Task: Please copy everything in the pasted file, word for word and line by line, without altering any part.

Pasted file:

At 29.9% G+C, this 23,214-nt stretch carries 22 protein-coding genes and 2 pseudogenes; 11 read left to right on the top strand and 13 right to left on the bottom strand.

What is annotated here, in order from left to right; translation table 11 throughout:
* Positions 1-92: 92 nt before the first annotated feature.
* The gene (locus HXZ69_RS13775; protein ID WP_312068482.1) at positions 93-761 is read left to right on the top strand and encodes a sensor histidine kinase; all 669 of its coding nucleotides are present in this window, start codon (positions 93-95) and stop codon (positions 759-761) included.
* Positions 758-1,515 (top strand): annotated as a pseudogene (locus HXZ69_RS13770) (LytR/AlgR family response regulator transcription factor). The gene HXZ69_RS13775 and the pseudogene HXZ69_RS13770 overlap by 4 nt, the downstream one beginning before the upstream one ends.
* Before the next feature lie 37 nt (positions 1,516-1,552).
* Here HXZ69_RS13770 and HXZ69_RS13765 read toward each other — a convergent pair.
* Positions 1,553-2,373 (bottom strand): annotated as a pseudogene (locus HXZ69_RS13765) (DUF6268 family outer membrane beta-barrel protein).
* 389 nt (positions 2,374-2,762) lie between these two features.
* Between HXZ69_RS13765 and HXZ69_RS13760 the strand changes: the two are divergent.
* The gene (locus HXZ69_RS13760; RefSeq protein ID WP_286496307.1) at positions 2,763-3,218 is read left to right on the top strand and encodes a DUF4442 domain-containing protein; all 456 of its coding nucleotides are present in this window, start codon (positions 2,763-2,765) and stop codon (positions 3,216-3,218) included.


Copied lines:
At 29.9% G+C, this 23,214-nt stretch carries 22 protein-coding genes and 2 pseudogenes; 11 read left to right on the top strand and 13 right to left on the bottom strand.

What is annotated here, in order from left to right; translation table 11 throughout:
* Positions 1-92: 92 nt before the first annotated feature.
* The gene (locus HXZ69_RS13775; protein ID WP_312068482.1) at positions 93-761 is read left to right on the top strand and encodes a sensor histidine kinase; all 669 of its coding nucleotides are present in this window, start codon (positions 93-95) and stop codon (positions 759-761) included.
* Positions 758-1,515 (top strand): annotated as a pseudogene (locus HXZ69_RS13770) (LytR/AlgR family response regulator transcription factor). The gene HXZ69_RS13775 and the pseudogene HXZ69_RS13770 overlap by 4 nt, the downstream one beginning before the upstream one ends.
* Before the next feature lie 37 nt (positions 1,516-1,552).
* Here HXZ69_RS13770 and HXZ69_RS13765 read toward each other — a convergent pair.
* Positions 1,553-2,373 (bottom strand): annotated as a pseudogene (locus HXZ69_RS13765) (DUF6268 family outer membrane beta-barrel protein).
* 389 nt (positions 2,374-2,762) lie between these two features.
* Between HXZ69_RS13765 and HXZ69_RS13760 the strand changes: the two are divergent.
* The gene (locus HXZ69_RS13760; RefSeq protein ID WP_286496307.1) at positions 2,763-3,218 is read left to right on the top strand and encodes a DUF4442 domain-containing protein; all 456 of its coding nucleotides are present in this window, start codon (positions 2,763-2,765) and stop codon (positions 3,216-3,218) included.